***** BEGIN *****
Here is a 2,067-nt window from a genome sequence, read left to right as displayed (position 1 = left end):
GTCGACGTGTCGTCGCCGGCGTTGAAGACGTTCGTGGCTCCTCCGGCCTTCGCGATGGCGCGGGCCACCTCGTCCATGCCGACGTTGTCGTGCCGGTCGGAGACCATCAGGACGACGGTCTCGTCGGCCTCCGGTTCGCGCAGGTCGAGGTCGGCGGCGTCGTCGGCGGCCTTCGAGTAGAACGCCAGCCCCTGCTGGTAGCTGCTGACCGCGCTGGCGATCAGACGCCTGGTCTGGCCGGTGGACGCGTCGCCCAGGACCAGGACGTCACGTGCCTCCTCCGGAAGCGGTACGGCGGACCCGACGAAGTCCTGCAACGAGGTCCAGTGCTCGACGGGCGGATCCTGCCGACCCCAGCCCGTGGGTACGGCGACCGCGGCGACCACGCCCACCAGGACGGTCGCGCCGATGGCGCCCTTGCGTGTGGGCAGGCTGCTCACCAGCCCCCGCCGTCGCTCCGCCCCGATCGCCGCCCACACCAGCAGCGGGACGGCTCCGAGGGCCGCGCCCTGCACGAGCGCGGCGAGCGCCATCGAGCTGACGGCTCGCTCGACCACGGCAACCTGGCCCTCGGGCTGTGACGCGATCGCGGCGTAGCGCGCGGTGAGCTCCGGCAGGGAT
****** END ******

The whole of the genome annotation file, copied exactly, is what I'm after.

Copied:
Here is a 2,067-nt window from a genome sequence, read left to right as displayed (position 1 = left end):
GTCGACGTGTCGTCGCCGGCGTTGAAGACGTTCGTGGCTCCTCCGGCCTTCGCGATGGCGCGGGCCACCTCGTCCATGCCGACGTTGTCGTGCCGGTCGGAGACCATCAGGACGACGGTCTCGTCGGCCTCCGGTTCGCGCAGGTCGAGGTCGGCGGCGTCGTCGGCGGCCTTCGAGTAGAACGCCAGCCCCTGCTGGTAGCTGCTGACCGCGCTGGCGATCAGACGCCTGGTCTGGCCGGTGGACGCGTCGCCCAGGACCAGGACGTCACGTGCCTCCTCCGGAAGCGGTACGGCGGACCCGACGAAGTCCTGCAACGAGGTCCAGTGCTCGACGGGCGGATCCTGCCGACCCCAGCCCGTGGGTACGGCGACCGCGGCGACCACGCCCACCAGGACGGTCGCGCCGATGGCGCCCTTGCGTGTGGGCAGGCTGCTCACCAGCCCCCGCCGTCGCTCCGCCCCGATCGCCGCCCACACCAGCAGCGGGACGGCTCCGAGGGCCGCGCCCTGCACGAGCGCGGCGAGCGCCATCGAGCTGACGGCTCGCTCGACCACGGCAACCTGGCCCTCGGGCTGTGACGCGATCGCGGCGTAGCGCGCGGTGAGCTCCGGCAGGGAT